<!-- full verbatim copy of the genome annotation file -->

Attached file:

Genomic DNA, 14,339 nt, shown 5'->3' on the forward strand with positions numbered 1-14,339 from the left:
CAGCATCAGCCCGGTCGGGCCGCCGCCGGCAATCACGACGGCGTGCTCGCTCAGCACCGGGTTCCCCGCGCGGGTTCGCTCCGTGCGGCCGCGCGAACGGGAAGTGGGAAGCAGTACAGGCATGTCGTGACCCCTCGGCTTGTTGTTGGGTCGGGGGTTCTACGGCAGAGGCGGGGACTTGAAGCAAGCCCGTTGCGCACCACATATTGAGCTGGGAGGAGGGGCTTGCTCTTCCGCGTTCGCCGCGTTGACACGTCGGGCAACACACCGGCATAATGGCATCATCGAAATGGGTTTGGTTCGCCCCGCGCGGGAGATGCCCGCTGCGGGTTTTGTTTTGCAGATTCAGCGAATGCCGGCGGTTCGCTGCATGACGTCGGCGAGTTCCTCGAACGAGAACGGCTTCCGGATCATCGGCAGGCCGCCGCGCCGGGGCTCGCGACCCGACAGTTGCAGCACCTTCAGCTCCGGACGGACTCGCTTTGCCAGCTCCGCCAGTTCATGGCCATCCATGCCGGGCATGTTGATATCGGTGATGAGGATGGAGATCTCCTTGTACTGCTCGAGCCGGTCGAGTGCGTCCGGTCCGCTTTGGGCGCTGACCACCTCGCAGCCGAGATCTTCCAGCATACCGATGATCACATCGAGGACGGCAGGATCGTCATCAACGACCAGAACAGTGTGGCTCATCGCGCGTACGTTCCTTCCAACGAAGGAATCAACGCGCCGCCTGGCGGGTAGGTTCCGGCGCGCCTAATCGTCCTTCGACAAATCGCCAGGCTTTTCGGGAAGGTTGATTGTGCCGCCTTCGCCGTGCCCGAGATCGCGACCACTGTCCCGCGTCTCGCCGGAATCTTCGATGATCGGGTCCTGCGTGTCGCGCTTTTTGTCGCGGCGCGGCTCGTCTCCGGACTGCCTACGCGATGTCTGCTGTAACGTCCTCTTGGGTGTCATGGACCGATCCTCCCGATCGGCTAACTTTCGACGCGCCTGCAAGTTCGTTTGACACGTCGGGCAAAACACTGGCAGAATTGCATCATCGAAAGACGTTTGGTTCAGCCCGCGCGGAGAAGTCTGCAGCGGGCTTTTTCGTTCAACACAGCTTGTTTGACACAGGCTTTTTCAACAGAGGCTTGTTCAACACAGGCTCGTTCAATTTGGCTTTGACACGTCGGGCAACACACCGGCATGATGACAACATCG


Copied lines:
Genomic DNA, 14,339 nt, shown 5'->3' on the forward strand with positions numbered 1-14,339 from the left:
CAGCATCAGCCCGGTCGGGCCGCCGCCGGCAATCACGACGGCGTGCTCGCTCAGCACCGGGTTCCCCGCGCGGGTTCGCTCCGTGCGGCCGCGCGAACGGGAAGTGGGAAGCAGTACAGGCATGTCGTGACCCCTCGGCTTGTTGTTGGGTCGGGGGTTCTACGGCAGAGGCGGGGACTTGAAGCAAGCCCGTTGCGCACCACATATTGAGCTGGGAGGAGGGGCTTGCTCTTCCGCGTTCGCCGCGTTGACACGTCGGGCAACACACCGGCATAATGGCATCATCGAAATGGGTTTGGTTCGCCCCGCGCGGGAGATGCCCGCTGCGGGTTTTGTTTTGCAGATTCAGCGAATGCCGGCGGTTCGCTGCATGACGTCGGCGAGTTCCTCGAACGAGAACGGCTTCCGGATCATCGGCAGGCCGCCGCGCCGGGGCTCGCGACCCGACAGTTGCAGCACCTTCAGCTCCGGACGGACTCGCTTTGCCAGCTCCGCCAGTTCATGGCCATCCATGCCGGGCATGTTGATATCGGTGATGAGGATGGAGATCTCCTTGTACTGCTCGAGCCGGTCGAGTGCGTCCGGTCCGCTTTGGGCGCTGACCACCTCGCAGCCGAGATCTTCCAGCATACCGATGATCACATCGAGGACGGCAGGATCGTCATCAACGACCAGAACAGTGTGGCTCATCGCGCGTACGTTCCTTCCAACGAAGGAATCAACGCGCCGCCTGGCGGGTAGGTTCCGGCGCGCCTAATCGTCCTTCGACAAATCGCCAGGCTTTTCGGGAAGGTTGATTGTGCCGCCTTCGCCGTGCCCGAGATCGCGACCACTGTCCCGCGTCTCGCCGGAATCTTCGATGATCGGGTCCTGCGTGTCGCGCTTTTTGTCGCGGCGCGGCTCGTCTCCGGACTGCCTACGCGATGTCTGCTGTAACGTCCTCTTGGGTGTCATGGACCGATCCTCCCGATCGGCTAACTTTCGACGCGCCTGCAAGTTCGTTTGACACGTCGGGCAAAACACTGGCAGAATTGCATCATCGAAAGACGTTTGGTTCAGCCCGCGCGGAGAAGTCTGCAGCGGGCTTTTTCGTTCAACACAGCTTGTTTGACACAGGCTTTTTCAACAGAGGCTTGTTCAACACAGGCTCGTTCAATTTGGCTTTGACACGTCGGGCAACACACCGGCATGATGACAACATCG